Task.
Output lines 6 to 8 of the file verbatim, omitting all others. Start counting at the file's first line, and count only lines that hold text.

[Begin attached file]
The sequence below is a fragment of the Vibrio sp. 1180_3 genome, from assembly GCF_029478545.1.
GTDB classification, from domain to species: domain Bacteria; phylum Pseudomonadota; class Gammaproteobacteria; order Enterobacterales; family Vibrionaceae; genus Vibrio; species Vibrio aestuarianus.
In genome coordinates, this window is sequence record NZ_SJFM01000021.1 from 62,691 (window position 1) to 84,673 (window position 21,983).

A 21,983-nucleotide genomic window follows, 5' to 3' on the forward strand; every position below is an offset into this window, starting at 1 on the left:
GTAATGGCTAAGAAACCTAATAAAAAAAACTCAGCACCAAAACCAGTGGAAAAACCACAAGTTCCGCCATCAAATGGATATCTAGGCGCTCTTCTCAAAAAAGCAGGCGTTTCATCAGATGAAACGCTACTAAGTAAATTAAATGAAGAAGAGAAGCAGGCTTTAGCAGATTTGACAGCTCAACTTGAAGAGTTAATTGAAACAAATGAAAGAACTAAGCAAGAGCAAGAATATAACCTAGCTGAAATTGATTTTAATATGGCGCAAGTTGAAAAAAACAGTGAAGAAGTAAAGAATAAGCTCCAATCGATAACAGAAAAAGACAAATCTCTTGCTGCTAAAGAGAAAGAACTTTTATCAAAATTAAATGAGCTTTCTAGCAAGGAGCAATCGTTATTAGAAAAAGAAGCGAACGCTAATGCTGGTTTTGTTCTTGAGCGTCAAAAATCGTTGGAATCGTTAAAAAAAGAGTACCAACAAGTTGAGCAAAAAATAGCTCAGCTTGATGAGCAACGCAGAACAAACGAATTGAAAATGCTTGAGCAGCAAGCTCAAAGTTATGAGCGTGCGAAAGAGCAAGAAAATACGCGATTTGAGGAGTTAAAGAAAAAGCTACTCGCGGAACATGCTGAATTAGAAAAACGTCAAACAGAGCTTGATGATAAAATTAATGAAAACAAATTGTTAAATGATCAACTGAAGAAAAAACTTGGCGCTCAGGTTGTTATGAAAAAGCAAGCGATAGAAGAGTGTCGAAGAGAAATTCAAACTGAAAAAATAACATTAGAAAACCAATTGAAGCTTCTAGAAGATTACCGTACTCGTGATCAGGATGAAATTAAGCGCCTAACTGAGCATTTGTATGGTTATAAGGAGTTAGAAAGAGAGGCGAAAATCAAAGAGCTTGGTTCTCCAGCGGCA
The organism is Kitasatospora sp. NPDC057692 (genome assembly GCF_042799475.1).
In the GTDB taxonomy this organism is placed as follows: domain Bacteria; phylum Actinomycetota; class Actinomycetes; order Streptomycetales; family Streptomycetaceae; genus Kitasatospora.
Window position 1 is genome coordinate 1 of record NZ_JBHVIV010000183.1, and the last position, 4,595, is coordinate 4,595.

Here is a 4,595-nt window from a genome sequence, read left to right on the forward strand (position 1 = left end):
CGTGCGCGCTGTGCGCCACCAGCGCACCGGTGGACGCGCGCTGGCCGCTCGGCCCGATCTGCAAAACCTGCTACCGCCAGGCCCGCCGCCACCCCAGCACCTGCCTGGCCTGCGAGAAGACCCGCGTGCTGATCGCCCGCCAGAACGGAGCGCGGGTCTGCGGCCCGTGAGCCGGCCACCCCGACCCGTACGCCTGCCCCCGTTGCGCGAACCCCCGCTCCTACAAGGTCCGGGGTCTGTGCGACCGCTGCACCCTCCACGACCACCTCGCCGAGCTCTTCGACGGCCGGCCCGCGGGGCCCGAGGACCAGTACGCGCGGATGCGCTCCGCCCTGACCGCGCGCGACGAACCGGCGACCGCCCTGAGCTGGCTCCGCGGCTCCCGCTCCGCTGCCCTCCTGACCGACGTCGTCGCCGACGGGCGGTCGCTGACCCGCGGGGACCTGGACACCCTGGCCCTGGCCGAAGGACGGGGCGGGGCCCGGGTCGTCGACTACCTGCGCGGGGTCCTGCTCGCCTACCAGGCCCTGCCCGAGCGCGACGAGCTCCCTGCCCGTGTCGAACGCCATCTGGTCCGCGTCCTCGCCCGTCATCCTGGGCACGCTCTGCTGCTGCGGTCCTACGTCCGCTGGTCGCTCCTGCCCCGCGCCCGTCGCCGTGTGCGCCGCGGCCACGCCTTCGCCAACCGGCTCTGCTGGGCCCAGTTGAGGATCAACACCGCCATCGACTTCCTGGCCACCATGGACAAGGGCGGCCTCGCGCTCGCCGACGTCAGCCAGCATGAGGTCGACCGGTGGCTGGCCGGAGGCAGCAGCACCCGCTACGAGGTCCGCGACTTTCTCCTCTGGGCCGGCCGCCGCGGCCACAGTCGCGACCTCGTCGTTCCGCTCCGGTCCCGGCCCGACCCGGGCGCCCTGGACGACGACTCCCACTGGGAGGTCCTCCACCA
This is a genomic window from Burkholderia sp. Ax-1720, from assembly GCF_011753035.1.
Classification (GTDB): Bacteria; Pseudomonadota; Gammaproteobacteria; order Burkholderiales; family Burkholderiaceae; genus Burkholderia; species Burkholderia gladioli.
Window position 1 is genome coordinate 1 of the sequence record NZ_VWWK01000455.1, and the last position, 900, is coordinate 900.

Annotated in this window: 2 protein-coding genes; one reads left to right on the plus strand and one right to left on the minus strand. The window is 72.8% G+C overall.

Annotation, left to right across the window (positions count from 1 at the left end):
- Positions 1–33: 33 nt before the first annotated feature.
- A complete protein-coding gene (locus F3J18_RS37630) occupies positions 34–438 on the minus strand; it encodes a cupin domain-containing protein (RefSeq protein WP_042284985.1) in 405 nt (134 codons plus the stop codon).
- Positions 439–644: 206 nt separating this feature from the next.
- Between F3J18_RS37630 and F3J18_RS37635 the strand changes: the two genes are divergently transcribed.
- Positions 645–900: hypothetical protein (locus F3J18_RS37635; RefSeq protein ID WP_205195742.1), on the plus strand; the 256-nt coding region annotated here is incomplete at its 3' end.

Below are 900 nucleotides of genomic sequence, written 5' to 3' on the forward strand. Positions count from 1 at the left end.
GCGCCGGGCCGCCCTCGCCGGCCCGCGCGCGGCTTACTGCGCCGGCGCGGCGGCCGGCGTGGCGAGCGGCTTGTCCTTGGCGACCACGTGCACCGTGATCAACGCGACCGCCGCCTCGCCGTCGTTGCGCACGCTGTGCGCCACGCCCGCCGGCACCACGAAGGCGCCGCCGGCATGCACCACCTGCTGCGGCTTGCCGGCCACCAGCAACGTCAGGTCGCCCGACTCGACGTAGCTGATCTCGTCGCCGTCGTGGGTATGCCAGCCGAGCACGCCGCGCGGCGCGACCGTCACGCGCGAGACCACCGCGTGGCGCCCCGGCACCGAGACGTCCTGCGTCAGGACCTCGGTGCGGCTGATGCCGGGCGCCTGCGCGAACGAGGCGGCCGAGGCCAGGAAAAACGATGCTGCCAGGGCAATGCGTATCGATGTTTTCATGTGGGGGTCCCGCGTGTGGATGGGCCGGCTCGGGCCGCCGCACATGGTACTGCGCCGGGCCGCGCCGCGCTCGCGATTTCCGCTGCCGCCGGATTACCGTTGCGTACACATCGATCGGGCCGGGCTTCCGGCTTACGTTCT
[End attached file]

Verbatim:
The organism is Kitasatospora sp. NPDC057692 (genome assembly GCF_042799475.1).
In the GTDB taxonomy this organism is placed as follows: domain Bacteria; phylum Actinomycetota; class Actinomycetes; order Streptomycetales; family Streptomycetaceae; genus Kitasatospora.
Window position 1 is genome coordinate 1 of record NZ_JBHVIV010000183.1, and the last position, 4,595, is coordinate 4,595.